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IoW GG links

To look at the Isle of Wight Green Gym web page (contains details of sessions etc) please use the following link :- www.iwgreengym.org.uk.

The link to Twitter is https://twitter.com/iwgreengym

If you would like to leave us any comments then please use this link iwgreengym@gmail.com

Friday, December 21, 2012

Wed 19th Dec 2012 - Shide Quarry, Newport.

Tony's Photographs.





Carrie's Photograph.


This was our last session of Green Gym for 2012, and unfortunately the weather was not terribly kind to us.  Our venue was Shide Quarry, which is always our last visit of the year.  Our main task was to cut back the cotoneaster, some of which is extremely close to the ground.  This will prevent it crowding out the wildflowers on the floor of the quarry, which in turn provide nectar rich food for the Chalkhill Blue butterfly found here. About 30 hardy souls dressed top to toe in wet gear were soon beavering away, and Nick the ranger also managed to start a fire to burn off the cut pieces.  We also managed to have a lovely cook-up of a delicious vegetable stew, which was very welcome at tea break, along with all the other festive goodies everyone had kindly brought along.

Carrie's Nature Lesson.

As its name suggests, the Chalkhill Blue is found on chalk downland, although limestone downland is also used.  The adult butterfly is most often seen in bright sunshine (if any of us can remember what this looks like!!), where the ground may appear to shimmer with the activity of hundreds, if not thousands, of males searching for a mate just a few inches above the ground. It lives in discrete colonies where its foodplant, Horseshoe Vetch, is found in abundance.  It is also a warmth-loving butterfly, and is typically found on sheltered, south-facing hillsides.  At good sites, these lovely butterflies can be found roosting communally on grass stems at the lower slopes of a hillside, occasionally with several individuals on the same stem.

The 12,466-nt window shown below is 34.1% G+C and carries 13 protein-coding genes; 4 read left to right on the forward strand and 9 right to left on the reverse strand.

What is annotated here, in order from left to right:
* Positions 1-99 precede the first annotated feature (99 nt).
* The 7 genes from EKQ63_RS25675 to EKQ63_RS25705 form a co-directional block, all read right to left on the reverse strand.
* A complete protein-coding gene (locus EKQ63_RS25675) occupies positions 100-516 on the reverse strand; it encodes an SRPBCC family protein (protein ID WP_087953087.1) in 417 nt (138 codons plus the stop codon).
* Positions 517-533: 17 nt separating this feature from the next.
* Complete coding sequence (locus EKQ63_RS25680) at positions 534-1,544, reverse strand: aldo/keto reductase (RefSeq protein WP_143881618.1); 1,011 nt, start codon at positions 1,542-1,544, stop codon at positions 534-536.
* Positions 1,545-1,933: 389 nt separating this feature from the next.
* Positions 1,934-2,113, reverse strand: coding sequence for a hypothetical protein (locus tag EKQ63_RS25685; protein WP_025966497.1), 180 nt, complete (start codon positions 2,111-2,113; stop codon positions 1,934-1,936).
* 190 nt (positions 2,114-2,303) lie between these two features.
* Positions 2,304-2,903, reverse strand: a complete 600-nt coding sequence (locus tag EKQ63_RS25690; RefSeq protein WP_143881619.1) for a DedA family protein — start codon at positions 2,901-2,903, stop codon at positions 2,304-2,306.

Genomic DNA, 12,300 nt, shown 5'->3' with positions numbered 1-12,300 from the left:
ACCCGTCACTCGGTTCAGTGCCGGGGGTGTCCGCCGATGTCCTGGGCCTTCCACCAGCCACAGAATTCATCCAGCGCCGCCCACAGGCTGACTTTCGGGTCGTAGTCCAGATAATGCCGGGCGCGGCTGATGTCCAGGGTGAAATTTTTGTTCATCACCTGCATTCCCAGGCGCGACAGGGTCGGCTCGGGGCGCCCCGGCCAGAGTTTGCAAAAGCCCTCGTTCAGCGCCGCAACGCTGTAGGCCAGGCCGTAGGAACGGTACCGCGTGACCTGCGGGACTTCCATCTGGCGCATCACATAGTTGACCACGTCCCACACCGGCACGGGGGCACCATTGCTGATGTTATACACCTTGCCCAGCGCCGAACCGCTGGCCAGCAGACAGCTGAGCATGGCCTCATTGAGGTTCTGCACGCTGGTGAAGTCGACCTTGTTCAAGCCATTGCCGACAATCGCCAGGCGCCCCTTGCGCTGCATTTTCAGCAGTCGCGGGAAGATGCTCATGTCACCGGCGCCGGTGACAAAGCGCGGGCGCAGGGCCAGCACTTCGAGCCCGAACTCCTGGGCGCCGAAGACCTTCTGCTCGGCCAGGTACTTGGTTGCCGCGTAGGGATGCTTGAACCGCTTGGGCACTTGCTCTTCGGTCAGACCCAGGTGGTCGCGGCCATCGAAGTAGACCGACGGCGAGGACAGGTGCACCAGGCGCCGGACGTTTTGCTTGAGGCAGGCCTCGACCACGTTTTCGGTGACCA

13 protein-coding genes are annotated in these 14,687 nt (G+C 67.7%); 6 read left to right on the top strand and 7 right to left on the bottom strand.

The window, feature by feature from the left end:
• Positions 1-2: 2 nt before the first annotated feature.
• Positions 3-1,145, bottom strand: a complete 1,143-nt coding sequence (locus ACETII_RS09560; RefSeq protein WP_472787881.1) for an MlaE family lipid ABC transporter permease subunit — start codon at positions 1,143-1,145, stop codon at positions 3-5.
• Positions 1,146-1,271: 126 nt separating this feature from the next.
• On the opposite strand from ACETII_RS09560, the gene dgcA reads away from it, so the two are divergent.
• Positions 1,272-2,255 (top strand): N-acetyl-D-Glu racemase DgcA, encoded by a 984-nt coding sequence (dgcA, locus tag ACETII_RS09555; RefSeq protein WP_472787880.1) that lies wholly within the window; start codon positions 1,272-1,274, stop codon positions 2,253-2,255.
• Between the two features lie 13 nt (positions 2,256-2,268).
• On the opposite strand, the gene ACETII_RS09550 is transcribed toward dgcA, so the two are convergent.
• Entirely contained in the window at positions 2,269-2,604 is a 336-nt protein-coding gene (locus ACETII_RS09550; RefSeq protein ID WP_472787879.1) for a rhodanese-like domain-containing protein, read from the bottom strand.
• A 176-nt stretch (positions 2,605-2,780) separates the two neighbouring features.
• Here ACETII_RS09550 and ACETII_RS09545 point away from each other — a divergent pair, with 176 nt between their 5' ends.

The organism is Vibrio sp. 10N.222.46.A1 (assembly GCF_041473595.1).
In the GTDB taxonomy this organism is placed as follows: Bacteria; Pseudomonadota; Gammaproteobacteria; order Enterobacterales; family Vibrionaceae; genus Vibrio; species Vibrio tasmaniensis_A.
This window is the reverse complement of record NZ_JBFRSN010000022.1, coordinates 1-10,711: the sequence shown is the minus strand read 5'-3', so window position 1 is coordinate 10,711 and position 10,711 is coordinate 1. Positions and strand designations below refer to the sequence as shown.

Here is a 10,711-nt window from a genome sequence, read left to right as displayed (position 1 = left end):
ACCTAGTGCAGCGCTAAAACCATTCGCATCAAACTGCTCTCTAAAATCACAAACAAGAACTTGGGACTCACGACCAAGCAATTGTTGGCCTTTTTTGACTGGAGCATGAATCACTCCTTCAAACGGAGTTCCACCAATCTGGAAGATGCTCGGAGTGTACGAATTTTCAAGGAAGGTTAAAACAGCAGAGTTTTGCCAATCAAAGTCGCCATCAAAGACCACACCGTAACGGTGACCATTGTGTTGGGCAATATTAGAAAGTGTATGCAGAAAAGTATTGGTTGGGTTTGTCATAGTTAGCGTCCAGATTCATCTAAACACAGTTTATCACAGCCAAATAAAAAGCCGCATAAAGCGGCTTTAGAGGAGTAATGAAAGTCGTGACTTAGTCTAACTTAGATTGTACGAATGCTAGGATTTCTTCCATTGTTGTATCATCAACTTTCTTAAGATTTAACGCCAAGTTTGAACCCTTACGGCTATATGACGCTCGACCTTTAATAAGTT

Many thanks to Carrie for the photographs, editorial and nature lesson this week and to Tony for his photographs.

All that is left is for me, Bob the Blog to wish you all a VERY........



and we look forward to seeing you all at Green Gym in 2013...!

Saturday, December 15, 2012

Wed 12th Dec 2012 - Munsley Bog, Godshill.







This was the ninth consecutive year of The IW Green Gym working at Munsley Bog our first session there being held back in the October of 2004.  Each year we have gradually reduced the willow and managed the bracken by cutting it back, endeavouring to improve the bog mire habitat. If anyone has any photos of the early days please send them in but this blog entry in 2007 (use link below) shows the extent the site has changed since that time when the willow was encroaching so, while also having a bad effect on the water table.


The bracken now is hopefully gradually thinning in areas where we have enabled the water table to rise, slowly being replaced here and there by rush, moss and other flora.  

Many thanks to Mark for the photographs and editorial this week.

Don't forget your blanched vegetables, flasks of HOT water, mince pies, cakes etc for the next GG at Shide Quarry.....which is the Christmas Bash and the last GG of 2012....! Hats and fancy dress optional (but desirable!) The weather on Wednesday looks less than perfect - so check details on the GG web site.

Thursday, December 6, 2012

Wed 5th Dec 2012 - One Horse Field, Totland.